3) the poem may be viewed as a trilogy composed of three sections of four books each, with the central portion (books 5-8) containing the most historical, patriotic, and Augustan passages; here long Homeric episodes (games from the Iliad, book 23; underworld scene from the Odyssey, book 11; catalog from the Iliad, book 2; shield from the Iliad, book 18) are reworked for the portrayal of ancient Italy, the glorification of Rome and its history, and the praise of Augustus. This central portion is framed in book 1, in which the main theme is the tragedy of Dido, and by books 9-12, which deal primarily with the tragedy of Turnus. In this manner also Virgil avoids too sharp a break into an "Odyssey" of wanderings and an "Iliad" of battles.
The Aeneid is not merely the story of Aeneas and the Trojans, but the story of Rome and Augustus as well. Jupiter's speech in book 1, the revelations of Anchises in book 6, and the scenes on the shield in book 8 give by means of prophecy and foreshadowing much of the history of Rome from its founding to Virgil's own day. The epic is rich in symbolism- historical, political, and religious. As the death of Dido in book 4 symbolizes the later fall of Carthage, so the union of Latins and Trojans at the end of the epic depicts the formation of the Roman people. The earlier alliance of the Trojans with both Greeks and Etruscans is Virgil's way of accounting for the presence of so many Greek and Etruscan elements in Roman life and culture. The virtues of Aeneas- dementia, justitia, and above all, pietas (the sense of duty toward his gods, his people, and his family) - are likewise the virtues attributed to Augustus; and as Augustus, in Virgil's day, had erected a great temple to Apollo, so Aeneas in book 6 promises to build such a temple. The simplicity of Evander's life on the Palatine Hill foreshadows the unpretentious home where Augustus himself lived.
Divine machinery was a necessary part of a mythological epic such as the Aeneid, but Virgil's interest in human emotions and the psychology of his characters made it impossible for him to explain human action entirely by the working of fate or divine intervention. What the god or goddess usually does is merely to accentuate or inflame a state of mind already eager to do what the deity wishes.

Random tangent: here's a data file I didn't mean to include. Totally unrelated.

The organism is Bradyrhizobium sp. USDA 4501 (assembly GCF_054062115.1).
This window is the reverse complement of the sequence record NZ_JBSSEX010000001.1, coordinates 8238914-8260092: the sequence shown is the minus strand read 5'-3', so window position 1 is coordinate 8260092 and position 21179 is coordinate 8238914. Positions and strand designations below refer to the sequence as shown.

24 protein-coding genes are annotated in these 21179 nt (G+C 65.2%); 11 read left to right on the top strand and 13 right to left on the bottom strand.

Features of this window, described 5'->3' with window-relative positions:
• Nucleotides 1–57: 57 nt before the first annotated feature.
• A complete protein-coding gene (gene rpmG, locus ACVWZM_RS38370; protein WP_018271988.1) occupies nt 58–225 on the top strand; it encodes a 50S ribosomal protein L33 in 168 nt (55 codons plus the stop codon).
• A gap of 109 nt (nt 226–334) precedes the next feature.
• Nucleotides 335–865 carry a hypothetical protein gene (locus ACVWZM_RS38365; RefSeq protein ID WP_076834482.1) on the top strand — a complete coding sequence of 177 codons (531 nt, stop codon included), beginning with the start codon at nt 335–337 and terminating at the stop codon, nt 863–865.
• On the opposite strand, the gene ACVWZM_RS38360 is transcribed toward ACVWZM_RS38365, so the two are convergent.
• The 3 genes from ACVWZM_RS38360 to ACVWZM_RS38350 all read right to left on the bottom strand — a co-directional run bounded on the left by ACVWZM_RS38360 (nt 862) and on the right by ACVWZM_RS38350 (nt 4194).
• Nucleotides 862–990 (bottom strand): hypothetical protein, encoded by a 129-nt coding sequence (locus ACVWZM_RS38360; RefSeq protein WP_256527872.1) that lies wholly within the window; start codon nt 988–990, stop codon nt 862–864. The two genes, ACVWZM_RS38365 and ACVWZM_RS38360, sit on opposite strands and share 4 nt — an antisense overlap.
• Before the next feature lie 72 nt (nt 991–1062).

There are many tragic deaths - Dido, Nisus and Euryalus, Pallas, Lausus, Mezentius, Turnus - and Virgil stresses the effect of the death on the one who is near and dear. The laments of Anna, of Euryalus' mother, of Mezentius, of Aeneas, and of Evander are among the most emotional and the most magnificent scenes in the poem. These deaths are tragic, however, in another sense; they result from the action or wrongdoing of the character himself. The characters have freedom of will; they make their own decisions and suffer the consequences. Dido, for instance, sins by being unfaithful to the memory of her husband Sychaeus; Nisus and Euryalus are misled by wrong motives and bring disaster upon themselves; and Turnus, the most complex character of all, had a basic weakness, an inability to live up to his own ideals and a reluctance to face Aeneas. Many characters, both divine and human, fail in part because they stand for the irrational forces of darkness and disorder as opposed to world order and justice represented by Jupiter, the supreme deity, and symbolized by Aeneas on the human level.
The character of Aeneas himself has been misunderstood and criticized. He is not a weak person or a puppet in the hands of fate, but a worthy hero of the epic that bears his name. There is no lack of strong emotion in Aeneas, but he gradually subordinates his feelings to fate and the will of Jupiter. As an instrument of a divine plan he is victorious, but at the cost of personal happiness. His tragedy is on a higher plane than the tragedies of the other characters and arises from his sorrow and pity at the unnecessary suffering and death caused by the war that he is forced to wage. From this and from Virgil's own hatred of war comes the sense of "melancholy" that has been considered a characteristic feature of the poem.